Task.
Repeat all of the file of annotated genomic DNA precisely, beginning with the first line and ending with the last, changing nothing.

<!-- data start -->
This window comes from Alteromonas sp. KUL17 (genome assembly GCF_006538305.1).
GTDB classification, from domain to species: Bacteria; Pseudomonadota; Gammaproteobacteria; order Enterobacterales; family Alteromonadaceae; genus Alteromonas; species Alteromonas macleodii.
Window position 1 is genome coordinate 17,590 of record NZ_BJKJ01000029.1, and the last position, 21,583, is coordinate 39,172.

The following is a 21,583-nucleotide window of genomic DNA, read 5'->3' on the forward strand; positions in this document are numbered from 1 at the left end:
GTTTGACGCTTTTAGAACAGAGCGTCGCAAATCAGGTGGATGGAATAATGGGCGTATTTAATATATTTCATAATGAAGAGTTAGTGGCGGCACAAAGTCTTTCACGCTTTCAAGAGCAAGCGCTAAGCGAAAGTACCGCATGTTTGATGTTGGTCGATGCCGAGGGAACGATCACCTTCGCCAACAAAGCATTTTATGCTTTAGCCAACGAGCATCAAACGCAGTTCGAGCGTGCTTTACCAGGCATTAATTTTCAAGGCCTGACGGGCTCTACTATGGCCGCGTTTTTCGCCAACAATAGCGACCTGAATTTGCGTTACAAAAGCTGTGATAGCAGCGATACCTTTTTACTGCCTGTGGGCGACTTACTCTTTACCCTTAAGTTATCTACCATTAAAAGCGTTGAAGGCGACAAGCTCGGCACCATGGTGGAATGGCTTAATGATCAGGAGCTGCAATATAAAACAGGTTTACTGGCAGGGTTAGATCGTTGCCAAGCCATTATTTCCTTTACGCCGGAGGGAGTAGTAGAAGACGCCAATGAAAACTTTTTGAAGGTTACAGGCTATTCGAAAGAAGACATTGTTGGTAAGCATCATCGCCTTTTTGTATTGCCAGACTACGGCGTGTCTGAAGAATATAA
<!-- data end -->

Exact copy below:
This window comes from Alteromonas sp. KUL17 (genome assembly GCF_006538305.1).
GTDB classification, from domain to species: Bacteria; Pseudomonadota; Gammaproteobacteria; order Enterobacterales; family Alteromonadaceae; genus Alteromonas; species Alteromonas macleodii.
Window position 1 is genome coordinate 17,590 of record NZ_BJKJ01000029.1, and the last position, 21,583, is coordinate 39,172.

The following is a 21,583-nucleotide window of genomic DNA, read 5'->3' on the forward strand; positions in this document are numbered from 1 at the left end:
GTTTGACGCTTTTAGAACAGAGCGTCGCAAATCAGGTGGATGGAATAATGGGCGTATTTAATATATTTCATAATGAAGAGTTAGTGGCGGCACAAAGTCTTTCACGCTTTCAAGAGCAAGCGCTAAGCGAAAGTACCGCATGTTTGATGTTGGTCGATGCCGAGGGAACGATCACCTTCGCCAACAAAGCATTTTATGCTTTAGCCAACGAGCATCAAACGCAGTTCGAGCGTGCTTTACCAGGCATTAATTTTCAAGGCCTGACGGGCTCTACTATGGCCGCGTTTTTCGCCAACAATAGCGACCTGAATTTGCGTTACAAAAGCTGTGATAGCAGCGATACCTTTTTACTGCCTGTGGGCGACTTACTCTTTACCCTTAAGTTATCTACCATTAAAAGCGTTGAAGGCGACAAGCTCGGCACCATGGTGGAATGGCTTAATGATCAGGAGCTGCAATATAAAACAGGTTTACTGGCAGGGTTAGATCGTTGCCAAGCCATTATTTCCTTTACGCCGGAGGGAGTAGTAGAAGACGCCAATGAAAACTTTTTGAAGGTTACAGGCTATTCGAAAGAAGACATTGTTGGTAAGCATCATCGCCTTTTTGTATTGCCAGACTACGGCGTGTCTGAAGAATATAA